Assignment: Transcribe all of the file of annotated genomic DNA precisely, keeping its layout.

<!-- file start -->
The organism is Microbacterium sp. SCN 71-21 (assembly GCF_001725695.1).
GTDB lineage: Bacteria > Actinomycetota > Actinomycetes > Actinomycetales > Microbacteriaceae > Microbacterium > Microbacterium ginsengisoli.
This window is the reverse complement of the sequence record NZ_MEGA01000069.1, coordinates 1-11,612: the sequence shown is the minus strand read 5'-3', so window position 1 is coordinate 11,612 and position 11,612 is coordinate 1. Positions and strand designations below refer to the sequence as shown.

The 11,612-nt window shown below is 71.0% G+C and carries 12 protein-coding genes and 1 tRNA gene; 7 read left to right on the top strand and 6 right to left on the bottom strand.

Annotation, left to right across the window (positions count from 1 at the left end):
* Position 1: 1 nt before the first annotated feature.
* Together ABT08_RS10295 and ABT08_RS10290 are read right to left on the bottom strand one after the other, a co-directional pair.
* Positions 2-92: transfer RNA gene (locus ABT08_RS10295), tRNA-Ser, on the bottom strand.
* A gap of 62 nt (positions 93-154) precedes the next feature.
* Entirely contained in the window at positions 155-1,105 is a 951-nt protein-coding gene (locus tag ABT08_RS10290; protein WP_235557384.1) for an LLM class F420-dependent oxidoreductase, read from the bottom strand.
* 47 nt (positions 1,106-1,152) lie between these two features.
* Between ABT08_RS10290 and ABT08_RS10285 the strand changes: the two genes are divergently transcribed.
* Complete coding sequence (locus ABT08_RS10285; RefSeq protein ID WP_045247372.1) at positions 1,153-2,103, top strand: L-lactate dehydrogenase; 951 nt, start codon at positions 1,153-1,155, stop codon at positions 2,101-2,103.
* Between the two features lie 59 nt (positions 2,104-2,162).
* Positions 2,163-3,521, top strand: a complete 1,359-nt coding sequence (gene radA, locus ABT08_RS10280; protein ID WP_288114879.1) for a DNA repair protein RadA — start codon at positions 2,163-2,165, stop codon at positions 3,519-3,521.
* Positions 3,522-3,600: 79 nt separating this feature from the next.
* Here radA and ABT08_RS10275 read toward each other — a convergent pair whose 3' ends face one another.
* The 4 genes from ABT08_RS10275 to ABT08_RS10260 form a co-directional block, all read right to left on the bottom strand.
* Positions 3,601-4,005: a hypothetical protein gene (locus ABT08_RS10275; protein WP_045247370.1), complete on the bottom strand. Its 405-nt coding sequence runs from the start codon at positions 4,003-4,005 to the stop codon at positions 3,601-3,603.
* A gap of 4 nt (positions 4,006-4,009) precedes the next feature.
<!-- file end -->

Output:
The organism is Microbacterium sp. SCN 71-21 (assembly GCF_001725695.1).
GTDB lineage: Bacteria > Actinomycetota > Actinomycetes > Actinomycetales > Microbacteriaceae > Microbacterium > Microbacterium ginsengisoli.
This window is the reverse complement of the sequence record NZ_MEGA01000069.1, coordinates 1-11,612: the sequence shown is the minus strand read 5'-3', so window position 1 is coordinate 11,612 and position 11,612 is coordinate 1. Positions and strand designations below refer to the sequence as shown.

The 11,612-nt window shown below is 71.0% G+C and carries 12 protein-coding genes and 1 tRNA gene; 7 read left to right on the top strand and 6 right to left on the bottom strand.

Annotation, left to right across the window (positions count from 1 at the left end):
* Position 1: 1 nt before the first annotated feature.
* Together ABT08_RS10295 and ABT08_RS10290 are read right to left on the bottom strand one after the other, a co-directional pair.
* Positions 2-92: transfer RNA gene (locus ABT08_RS10295), tRNA-Ser, on the bottom strand.
* A gap of 62 nt (positions 93-154) precedes the next feature.
* Entirely contained in the window at positions 155-1,105 is a 951-nt protein-coding gene (locus tag ABT08_RS10290; protein WP_235557384.1) for an LLM class F420-dependent oxidoreductase, read from the bottom strand.
* 47 nt (positions 1,106-1,152) lie between these two features.
* Between ABT08_RS10290 and ABT08_RS10285 the strand changes: the two genes are divergently transcribed.
* Complete coding sequence (locus ABT08_RS10285; RefSeq protein ID WP_045247372.1) at positions 1,153-2,103, top strand: L-lactate dehydrogenase; 951 nt, start codon at positions 1,153-1,155, stop codon at positions 2,101-2,103.
* Between the two features lie 59 nt (positions 2,104-2,162).
* Positions 2,163-3,521, top strand: a complete 1,359-nt coding sequence (gene radA, locus ABT08_RS10280; protein ID WP_288114879.1) for a DNA repair protein RadA — start codon at positions 2,163-2,165, stop codon at positions 3,519-3,521.
* Positions 3,522-3,600: 79 nt separating this feature from the next.
* Here radA and ABT08_RS10275 read toward each other — a convergent pair whose 3' ends face one another.
* The 4 genes from ABT08_RS10275 to ABT08_RS10260 form a co-directional block, all read right to left on the bottom strand.
* Positions 3,601-4,005: a hypothetical protein gene (locus ABT08_RS10275; protein WP_045247370.1), complete on the bottom strand. Its 405-nt coding sequence runs from the start codon at positions 4,003-4,005 to the stop codon at positions 3,601-3,603.
* A gap of 4 nt (positions 4,006-4,009) precedes the next feature.